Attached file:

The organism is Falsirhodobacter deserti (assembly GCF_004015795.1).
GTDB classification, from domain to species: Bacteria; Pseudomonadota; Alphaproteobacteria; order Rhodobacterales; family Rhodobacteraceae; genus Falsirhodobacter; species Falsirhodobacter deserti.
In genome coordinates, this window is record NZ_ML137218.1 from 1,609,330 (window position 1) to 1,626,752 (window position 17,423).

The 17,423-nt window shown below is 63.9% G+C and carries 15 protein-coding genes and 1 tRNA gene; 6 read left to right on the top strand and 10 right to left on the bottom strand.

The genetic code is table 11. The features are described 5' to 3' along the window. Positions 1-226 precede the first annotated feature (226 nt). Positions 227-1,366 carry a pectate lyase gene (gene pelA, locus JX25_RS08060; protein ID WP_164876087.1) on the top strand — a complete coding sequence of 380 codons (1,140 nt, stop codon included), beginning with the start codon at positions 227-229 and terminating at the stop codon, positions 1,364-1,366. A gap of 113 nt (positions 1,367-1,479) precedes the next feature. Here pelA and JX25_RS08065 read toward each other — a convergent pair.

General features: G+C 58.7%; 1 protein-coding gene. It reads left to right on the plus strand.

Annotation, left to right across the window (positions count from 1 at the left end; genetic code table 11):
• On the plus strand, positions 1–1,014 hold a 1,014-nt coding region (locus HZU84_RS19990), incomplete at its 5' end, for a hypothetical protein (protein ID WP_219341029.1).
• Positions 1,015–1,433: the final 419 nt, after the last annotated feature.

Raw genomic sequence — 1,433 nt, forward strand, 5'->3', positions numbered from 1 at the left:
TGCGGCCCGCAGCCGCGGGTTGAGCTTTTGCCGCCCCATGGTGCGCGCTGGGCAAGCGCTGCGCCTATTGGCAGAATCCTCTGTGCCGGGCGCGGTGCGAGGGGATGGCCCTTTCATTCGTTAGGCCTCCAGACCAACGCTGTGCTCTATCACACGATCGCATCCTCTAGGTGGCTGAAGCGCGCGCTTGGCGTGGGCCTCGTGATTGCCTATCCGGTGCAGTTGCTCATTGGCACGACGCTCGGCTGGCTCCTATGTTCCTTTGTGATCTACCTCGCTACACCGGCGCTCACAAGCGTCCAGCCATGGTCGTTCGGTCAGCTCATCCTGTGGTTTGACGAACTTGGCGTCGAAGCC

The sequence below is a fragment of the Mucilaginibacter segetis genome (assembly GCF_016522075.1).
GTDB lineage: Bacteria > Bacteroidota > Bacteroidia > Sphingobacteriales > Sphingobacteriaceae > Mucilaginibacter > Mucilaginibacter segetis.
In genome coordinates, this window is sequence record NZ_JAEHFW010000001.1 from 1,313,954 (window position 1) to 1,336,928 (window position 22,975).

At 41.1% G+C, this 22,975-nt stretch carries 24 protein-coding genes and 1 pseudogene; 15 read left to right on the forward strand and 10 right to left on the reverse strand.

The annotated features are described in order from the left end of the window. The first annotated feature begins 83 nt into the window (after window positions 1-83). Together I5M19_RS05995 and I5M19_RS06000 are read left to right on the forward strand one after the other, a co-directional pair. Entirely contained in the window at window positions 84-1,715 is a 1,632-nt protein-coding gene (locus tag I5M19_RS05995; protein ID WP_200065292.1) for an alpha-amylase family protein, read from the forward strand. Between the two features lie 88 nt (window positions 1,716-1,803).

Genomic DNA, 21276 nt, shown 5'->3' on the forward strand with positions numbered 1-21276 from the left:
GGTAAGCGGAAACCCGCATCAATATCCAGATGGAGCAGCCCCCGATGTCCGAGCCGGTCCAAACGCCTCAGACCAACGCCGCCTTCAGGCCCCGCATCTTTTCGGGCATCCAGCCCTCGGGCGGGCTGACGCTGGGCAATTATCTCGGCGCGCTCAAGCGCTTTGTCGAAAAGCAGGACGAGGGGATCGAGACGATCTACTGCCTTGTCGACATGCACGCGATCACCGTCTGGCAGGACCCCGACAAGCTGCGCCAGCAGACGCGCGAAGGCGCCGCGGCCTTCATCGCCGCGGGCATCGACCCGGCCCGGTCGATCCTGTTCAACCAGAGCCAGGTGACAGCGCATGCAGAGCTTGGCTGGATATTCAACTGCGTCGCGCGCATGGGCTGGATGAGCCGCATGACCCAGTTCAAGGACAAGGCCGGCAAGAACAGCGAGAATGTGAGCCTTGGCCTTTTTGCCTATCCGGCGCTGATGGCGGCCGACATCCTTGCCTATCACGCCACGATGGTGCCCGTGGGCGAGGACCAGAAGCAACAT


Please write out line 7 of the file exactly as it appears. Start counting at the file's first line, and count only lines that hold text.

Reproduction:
Annotation, left to right across the window (positions count from 1 at the left end; genetic code table 11):